if (props.condition) return props.renderChildren();
    else return null;
}
 
const renderContent = () => <a href="/logout">Logouta>;
 
const MyComponent = props => (
    <IfComponent
        condition={props.user.isLoggedIn}
        renderContent={renderContent} />
);

Now the a element is not constructed until the condition is actually met. This reduces unnecessary renders, which will improve performance when using complex components.

A variation on this pattern is to create a higher order component (HOC). Enables you to wrap a component with conditional functionality.

const ifHoc = (condition, component) => {
    return props => {
        if (condition()) return component(props);
        else return null;
    };
}
 
const LogoutLink = () => <a href="/logout">Logouta>;
 
const LogoutLinkOnlyWhenLoggedIn = ifHoc(props => props.loggedIn, LoginLink);
-
const ComponentUsingLoginLink = props => (
    <LogoutLinkOnlyWhenLoggedIn loggedIn={props.user.isLoggedIn} />
);

This approach can be a bit more difficult to understand at first. It is best if you want to keep the component to be displayed completely separate from the conditional logic. It also allows for reuse of complex logic, as any part can be wrapped ifHoc()The HOC wraps the original component and displays it only when the passed conditional function returns true

Performance issues

A few general performance considerations apply to all conditional rendering in React. The important thing is to minimize re-rendering as much as possible. Don’t try to replace huge bits of user interface in presentation components. Reproducing too much can quickly create a ‘feel slow’ feeling.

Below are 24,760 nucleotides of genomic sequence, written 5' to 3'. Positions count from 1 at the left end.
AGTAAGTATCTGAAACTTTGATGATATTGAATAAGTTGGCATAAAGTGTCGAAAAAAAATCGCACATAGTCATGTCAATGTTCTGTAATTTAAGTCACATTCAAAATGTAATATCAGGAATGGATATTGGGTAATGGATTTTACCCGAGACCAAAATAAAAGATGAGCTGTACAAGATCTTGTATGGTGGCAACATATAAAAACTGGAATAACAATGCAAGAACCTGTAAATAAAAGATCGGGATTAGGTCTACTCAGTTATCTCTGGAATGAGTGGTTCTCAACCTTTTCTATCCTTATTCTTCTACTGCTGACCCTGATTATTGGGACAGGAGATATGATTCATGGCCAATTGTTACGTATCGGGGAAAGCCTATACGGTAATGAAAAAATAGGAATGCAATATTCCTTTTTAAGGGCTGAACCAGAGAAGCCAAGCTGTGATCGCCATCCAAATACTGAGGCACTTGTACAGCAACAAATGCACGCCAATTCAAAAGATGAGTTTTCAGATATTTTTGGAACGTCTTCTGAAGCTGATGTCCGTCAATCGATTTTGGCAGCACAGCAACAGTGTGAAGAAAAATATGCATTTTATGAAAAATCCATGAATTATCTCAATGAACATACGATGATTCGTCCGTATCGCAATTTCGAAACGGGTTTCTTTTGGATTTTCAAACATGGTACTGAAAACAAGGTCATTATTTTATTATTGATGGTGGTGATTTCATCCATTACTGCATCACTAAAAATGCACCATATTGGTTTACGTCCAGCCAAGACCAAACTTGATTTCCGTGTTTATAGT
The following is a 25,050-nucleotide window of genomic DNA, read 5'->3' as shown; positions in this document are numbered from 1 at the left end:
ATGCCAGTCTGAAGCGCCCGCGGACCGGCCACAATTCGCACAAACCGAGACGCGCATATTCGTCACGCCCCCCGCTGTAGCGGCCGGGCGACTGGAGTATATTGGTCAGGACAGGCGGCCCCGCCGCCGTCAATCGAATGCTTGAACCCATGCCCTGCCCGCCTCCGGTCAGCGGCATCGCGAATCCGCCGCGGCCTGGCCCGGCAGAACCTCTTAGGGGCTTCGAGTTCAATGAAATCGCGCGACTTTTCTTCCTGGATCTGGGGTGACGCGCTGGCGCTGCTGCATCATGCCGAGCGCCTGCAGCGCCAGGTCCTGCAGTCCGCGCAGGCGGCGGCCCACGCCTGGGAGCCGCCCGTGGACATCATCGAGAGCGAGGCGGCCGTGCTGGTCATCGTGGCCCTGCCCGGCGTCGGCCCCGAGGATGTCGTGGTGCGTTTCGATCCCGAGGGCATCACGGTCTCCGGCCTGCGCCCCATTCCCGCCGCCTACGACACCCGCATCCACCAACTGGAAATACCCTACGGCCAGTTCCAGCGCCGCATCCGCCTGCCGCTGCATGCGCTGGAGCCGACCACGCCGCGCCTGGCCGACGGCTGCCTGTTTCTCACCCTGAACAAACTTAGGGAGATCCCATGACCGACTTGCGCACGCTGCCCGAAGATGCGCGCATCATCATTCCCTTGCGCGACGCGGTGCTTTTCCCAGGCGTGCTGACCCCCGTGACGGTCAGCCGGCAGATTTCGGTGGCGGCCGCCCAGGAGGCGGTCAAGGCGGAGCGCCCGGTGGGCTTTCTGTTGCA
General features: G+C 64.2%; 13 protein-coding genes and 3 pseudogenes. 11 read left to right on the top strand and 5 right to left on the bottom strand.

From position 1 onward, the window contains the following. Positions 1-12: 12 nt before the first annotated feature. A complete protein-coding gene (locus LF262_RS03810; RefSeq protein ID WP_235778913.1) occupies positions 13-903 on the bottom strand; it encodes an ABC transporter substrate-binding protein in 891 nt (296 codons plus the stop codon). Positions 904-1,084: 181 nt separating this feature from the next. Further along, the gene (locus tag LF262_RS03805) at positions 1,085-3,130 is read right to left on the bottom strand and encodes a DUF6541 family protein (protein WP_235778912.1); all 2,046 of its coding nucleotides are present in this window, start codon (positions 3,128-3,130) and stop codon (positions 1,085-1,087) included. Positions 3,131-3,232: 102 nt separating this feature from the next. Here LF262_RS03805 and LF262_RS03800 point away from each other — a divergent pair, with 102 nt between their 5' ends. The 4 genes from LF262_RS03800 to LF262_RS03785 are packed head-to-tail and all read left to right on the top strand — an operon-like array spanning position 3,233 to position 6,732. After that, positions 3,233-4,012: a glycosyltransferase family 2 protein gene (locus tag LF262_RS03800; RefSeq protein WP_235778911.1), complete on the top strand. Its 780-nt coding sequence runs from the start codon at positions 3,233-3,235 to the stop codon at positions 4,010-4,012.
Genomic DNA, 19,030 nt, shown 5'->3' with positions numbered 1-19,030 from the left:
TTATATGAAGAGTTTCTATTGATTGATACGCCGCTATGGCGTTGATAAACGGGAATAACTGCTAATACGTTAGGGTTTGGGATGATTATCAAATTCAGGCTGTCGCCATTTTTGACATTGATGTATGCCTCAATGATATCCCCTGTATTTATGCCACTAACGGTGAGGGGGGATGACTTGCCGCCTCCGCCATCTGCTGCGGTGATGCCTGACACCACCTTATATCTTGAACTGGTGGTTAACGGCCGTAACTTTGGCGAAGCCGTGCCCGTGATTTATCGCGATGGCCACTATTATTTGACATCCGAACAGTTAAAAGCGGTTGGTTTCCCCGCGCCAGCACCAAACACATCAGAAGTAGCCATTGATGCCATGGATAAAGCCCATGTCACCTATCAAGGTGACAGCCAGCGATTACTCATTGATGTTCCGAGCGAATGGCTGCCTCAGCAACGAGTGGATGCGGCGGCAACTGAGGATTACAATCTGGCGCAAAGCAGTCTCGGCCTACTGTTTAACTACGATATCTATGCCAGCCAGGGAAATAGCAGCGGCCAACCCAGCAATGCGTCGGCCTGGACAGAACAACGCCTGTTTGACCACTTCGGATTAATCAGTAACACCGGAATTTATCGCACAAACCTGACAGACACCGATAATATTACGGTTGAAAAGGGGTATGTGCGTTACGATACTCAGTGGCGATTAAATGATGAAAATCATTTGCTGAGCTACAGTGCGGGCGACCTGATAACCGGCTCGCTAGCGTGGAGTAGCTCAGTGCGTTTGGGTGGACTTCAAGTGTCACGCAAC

Also keep in mind that your conditional expressions are usually evaluated each time your component is displayed. If the conditions themselves are complex (such as assigning a series of objects to new objects) this too can cause a slowdown, especially on low-end hardware.

Conclusion

React requires you to take a slightly different approach to conditional rendering than traditional templates. This is because only JSX looks like such as HTML. It is returned to JavaScript objects, which are then used with React funcion calls.

Nevertheless, you have a variety of options when you need to conditionally render a component. The simplest option is usually to write conditional expressions in your JSX, either with && or the ternary syntax. You can fall back on a real if at the base of your render() method, or use a higher order component if JSX expressions would make your rendering stream more difficult to understand.